Rules for Intrepid Living: Rule #19.

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Rule #19. Actions always have consequences.

All actions have consequences, good and bad. If you drink too much, you’re likely to suffer a hangover. If you eat right and exercise, you’re likely to be rewarded with good health and fitness. These are both examples of an action and its corresponding consequence. We never mind when the consequence is positive, but we often rail against it when it’s negative. This is only natural; we like things that feel good and don’t like things that feel bad.

But sometimes we need to feel bad. We need the consequences to our actions, because they give us very important feedback. In the case of the hangover, it exists because while drinking alcohol can be fun, we’re essentially poisoning ourselves. Does that mean I never drink too much? No! The morning after the Wine Walk I felt like I had been hit by a large truck. I tried to hydrate, took some painkillers, and nursed myself along, but I accepted that my folly from the previous night was the cause of my torment. I couldn’t avoid the hangover, but I could have shirked responsibility for it. Instead, I accepted that I had put myself in that situation, coped with the discomfort, and made good with what I needed to do that day.

That’s what this rule is really about; taking responsibility for our actions.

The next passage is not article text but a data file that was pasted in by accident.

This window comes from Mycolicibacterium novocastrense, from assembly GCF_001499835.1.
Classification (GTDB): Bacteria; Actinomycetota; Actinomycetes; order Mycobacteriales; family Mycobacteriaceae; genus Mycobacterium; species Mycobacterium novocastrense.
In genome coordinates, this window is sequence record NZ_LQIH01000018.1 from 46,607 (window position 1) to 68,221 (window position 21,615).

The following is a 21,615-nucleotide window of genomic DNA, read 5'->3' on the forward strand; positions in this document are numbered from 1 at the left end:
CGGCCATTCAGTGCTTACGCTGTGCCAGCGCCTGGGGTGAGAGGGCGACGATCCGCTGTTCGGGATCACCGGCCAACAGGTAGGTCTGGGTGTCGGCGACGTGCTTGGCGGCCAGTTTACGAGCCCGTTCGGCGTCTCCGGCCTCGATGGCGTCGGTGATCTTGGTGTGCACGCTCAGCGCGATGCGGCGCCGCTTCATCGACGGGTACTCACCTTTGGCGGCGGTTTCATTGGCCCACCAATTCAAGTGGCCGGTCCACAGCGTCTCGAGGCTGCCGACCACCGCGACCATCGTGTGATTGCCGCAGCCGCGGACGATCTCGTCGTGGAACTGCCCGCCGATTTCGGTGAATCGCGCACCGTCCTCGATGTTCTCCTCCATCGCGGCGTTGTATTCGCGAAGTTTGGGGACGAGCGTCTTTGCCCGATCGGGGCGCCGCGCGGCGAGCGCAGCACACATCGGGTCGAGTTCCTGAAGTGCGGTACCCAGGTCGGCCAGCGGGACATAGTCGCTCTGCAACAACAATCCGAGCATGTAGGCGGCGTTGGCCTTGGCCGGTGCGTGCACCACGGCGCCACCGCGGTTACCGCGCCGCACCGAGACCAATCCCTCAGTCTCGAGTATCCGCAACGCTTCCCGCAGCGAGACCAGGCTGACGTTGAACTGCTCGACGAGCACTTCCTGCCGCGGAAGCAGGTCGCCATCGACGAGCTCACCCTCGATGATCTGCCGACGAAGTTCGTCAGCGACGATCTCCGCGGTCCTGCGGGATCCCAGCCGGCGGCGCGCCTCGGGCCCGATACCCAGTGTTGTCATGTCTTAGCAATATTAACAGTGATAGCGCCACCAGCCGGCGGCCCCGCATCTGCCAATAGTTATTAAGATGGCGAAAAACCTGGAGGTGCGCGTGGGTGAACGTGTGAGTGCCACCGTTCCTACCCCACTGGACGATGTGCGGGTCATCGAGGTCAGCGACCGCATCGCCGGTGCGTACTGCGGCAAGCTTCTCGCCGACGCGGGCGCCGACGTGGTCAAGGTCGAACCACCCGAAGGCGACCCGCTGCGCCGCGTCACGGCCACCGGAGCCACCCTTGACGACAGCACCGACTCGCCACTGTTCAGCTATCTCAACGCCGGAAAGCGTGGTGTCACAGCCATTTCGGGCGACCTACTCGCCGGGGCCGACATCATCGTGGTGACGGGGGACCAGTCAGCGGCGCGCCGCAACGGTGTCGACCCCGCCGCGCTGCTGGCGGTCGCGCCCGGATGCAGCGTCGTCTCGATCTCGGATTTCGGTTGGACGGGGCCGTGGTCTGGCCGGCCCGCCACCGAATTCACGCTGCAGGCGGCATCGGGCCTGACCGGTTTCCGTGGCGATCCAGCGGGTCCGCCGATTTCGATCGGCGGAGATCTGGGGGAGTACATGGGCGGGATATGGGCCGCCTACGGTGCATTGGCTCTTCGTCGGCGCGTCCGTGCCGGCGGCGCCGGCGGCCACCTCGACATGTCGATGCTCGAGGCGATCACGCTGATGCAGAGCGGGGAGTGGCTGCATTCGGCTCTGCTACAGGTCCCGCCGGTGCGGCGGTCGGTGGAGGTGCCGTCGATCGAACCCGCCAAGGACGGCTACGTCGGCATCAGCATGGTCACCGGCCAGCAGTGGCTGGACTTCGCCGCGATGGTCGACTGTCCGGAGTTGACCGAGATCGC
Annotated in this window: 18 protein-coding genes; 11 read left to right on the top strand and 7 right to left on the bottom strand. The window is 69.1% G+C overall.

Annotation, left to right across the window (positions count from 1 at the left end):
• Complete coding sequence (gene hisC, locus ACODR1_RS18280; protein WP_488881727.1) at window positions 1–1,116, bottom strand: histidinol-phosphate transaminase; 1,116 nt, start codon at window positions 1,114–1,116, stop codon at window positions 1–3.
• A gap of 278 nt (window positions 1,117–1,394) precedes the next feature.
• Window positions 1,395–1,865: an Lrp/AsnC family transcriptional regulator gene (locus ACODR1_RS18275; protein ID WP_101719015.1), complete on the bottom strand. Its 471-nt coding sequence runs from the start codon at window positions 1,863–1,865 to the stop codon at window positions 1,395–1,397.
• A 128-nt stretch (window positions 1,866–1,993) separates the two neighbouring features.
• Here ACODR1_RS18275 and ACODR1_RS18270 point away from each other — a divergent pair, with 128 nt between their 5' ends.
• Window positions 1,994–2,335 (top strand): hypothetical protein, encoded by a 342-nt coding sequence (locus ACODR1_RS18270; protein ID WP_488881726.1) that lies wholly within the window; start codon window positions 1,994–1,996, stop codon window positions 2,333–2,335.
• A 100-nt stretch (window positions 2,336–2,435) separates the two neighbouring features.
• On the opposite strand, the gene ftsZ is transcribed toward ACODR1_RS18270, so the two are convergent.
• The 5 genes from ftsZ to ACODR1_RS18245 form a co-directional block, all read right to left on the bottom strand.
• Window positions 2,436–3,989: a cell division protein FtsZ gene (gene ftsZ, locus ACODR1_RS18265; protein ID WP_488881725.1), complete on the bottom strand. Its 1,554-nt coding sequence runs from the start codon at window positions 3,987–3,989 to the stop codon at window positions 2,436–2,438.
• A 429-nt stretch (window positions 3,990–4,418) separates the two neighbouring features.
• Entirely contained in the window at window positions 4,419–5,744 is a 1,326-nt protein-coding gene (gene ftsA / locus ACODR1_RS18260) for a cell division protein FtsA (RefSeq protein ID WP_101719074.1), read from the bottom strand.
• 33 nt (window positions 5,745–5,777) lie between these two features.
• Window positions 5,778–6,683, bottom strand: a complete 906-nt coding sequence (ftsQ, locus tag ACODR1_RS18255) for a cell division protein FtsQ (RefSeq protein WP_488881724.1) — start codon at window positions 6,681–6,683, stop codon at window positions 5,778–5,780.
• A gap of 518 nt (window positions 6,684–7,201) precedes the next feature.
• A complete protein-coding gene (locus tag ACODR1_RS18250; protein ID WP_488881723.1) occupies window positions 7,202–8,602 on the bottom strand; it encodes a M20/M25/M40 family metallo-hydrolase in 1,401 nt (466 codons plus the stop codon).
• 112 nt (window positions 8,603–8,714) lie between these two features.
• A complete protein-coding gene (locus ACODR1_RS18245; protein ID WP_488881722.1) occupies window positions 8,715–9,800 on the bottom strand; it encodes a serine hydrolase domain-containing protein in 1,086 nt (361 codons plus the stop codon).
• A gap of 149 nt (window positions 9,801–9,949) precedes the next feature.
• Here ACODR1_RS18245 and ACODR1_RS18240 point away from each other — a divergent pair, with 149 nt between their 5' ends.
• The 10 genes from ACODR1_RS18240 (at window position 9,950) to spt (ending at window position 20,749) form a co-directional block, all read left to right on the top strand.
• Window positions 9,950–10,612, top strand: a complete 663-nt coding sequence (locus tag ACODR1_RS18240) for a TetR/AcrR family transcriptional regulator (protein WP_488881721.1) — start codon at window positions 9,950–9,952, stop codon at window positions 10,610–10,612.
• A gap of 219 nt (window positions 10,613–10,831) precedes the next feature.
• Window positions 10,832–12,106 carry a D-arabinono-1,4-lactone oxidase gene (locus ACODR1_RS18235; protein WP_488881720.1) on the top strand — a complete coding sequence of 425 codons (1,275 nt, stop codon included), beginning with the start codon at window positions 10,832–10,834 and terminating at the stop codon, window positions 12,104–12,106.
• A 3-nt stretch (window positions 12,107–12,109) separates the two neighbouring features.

And to do this, we must acknowledge that our actions have consequences, accept those consequences, and understand that whether or not we’re willing to break a rule, social more, or law, they do apply to us. I’m not here to tell you to uphold the letter of the law, nor will I advise you to break it. I’m simply advocating awareness, acceptance, and responsibility. Your actions will have consequences. If you break a rule or a law, you may suffer punishment for it. It doesn’t matter if you think that the law or rule is unjust or shouldn’t apply to you. Because the rules and laws do apply to you. They apply to all of us.

I’m not here to judge you if you decide to speed, camp somewhere you’re not supposed to, or explore an abandoned building. I might warn you about the dangers involved, I might tell you what course I would take in the situation, and I might suggest alternatives, but you will need to make your own decisions. Just remember that those decisions will lead to actions. And actions always have consequences.

But remember, consequences aren’t inherently negative. You can use this rule to improve your life. Think about it this way; an action and a consequence are basically just a cause and an effect. If you want a certain outcome, you just have to figure out what actions to take to reap the proper consequence. So if you want to improve your health and fitness, not to mention your physical appearance, and you know that these are the consequences of a healthy lifestyle, good nutrition, and exercise, then the course is charted. This applies to saving money, learning new skills, meeting new people, and just about everything else in life; think about the outcome, and take the proper action to get what you want. Because whether we like it or not, all actions have consequences, so we might as well make them work for us, instead of against us.

“Rules for Intrepid Living” is an ongoing weekly article that gives potential guidelines for how we can all live a bit more of an intrepid life.

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